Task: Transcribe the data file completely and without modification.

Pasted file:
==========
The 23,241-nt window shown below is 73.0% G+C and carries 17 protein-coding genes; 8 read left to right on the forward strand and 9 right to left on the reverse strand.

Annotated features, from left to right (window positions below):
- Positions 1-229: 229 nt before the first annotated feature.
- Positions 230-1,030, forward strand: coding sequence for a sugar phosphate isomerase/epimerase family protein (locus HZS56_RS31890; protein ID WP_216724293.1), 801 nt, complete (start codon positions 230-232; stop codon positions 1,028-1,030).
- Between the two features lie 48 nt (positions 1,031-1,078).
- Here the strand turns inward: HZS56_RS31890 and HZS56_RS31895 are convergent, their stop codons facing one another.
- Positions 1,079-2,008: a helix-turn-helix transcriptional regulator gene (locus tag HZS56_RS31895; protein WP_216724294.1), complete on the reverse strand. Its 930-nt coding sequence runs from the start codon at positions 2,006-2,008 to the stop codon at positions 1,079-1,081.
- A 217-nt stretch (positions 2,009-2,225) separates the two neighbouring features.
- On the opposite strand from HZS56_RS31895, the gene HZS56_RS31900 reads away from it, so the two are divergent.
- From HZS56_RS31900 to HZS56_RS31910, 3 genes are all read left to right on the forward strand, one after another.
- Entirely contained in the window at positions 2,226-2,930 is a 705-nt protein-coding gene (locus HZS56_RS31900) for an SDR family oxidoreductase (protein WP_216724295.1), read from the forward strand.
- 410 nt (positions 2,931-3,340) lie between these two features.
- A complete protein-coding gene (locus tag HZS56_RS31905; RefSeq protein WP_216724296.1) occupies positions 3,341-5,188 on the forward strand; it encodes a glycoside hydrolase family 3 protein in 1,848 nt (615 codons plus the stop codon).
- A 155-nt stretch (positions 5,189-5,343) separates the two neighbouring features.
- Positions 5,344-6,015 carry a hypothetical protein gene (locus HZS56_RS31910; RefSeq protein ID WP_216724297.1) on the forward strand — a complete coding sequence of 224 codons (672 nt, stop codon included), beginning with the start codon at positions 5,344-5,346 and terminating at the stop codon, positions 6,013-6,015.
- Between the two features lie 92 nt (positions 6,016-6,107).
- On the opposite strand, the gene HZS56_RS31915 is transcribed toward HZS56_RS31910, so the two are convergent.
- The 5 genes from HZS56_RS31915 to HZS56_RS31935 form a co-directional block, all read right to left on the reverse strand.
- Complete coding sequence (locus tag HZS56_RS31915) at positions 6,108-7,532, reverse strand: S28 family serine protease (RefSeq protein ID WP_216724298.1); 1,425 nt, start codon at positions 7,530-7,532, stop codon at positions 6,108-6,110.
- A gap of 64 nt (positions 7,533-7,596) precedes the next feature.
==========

The 23,241-nt window shown below is 73.0% G+C and carries 17 protein-coding genes; 8 read left to right on the forward strand and 9 right to left on the reverse strand.

Annotated features, from left to right (window positions below):
- Positions 1-229: 229 nt before the first annotated feature.
- Positions 230-1,030, forward strand: coding sequence for a sugar phosphate isomerase/epimerase family protein (locus HZS56_RS31890; protein ID WP_216724293.1), 801 nt, complete (start codon positions 230-232; stop codon positions 1,028-1,030).
- Between the two features lie 48 nt (positions 1,031-1,078).
- Here the strand turns inward: HZS56_RS31890 and HZS56_RS31895 are convergent, their stop codons facing one another.
- Positions 1,079-2,008: a helix-turn-helix transcriptional regulator gene (locus tag HZS56_RS31895; protein WP_216724294.1), complete on the reverse strand. Its 930-nt coding sequence runs from the start codon at positions 2,006-2,008 to the stop codon at positions 1,079-1,081.
- A 217-nt stretch (positions 2,009-2,225) separates the two neighbouring features.
- On the opposite strand from HZS56_RS31895, the gene HZS56_RS31900 reads away from it, so the two are divergent.
- From HZS56_RS31900 to HZS56_RS31910, 3 genes are all read left to right on the forward strand, one after another.
- Entirely contained in the window at positions 2,226-2,930 is a 705-nt protein-coding gene (locus HZS56_RS31900) for an SDR family oxidoreductase (protein WP_216724295.1), read from the forward strand.
- 410 nt (positions 2,931-3,340) lie between these two features.
- A complete protein-coding gene (locus tag HZS56_RS31905; RefSeq protein WP_216724296.1) occupies positions 3,341-5,188 on the forward strand; it encodes a glycoside hydrolase family 3 protein in 1,848 nt (615 codons plus the stop codon).
- A 155-nt stretch (positions 5,189-5,343) separates the two neighbouring features.
- Positions 5,344-6,015 carry a hypothetical protein gene (locus HZS56_RS31910; RefSeq protein ID WP_216724297.1) on the forward strand — a complete coding sequence of 224 codons (672 nt, stop codon included), beginning with the start codon at positions 5,344-5,346 and terminating at the stop codon, positions 6,013-6,015.
- Between the two features lie 92 nt (positions 6,016-6,107).
- On the opposite strand, the gene HZS56_RS31915 is transcribed toward HZS56_RS31910, so the two are convergent.
- The 5 genes from HZS56_RS31915 to HZS56_RS31935 form a co-directional block, all read right to left on the reverse strand.
- Complete coding sequence (locus tag HZS56_RS31915) at positions 6,108-7,532, reverse strand: S28 family serine protease (RefSeq protein ID WP_216724298.1); 1,425 nt, start codon at positions 7,530-7,532, stop codon at positions 6,108-6,110.
- A gap of 64 nt (positions 7,533-7,596) precedes the next feature.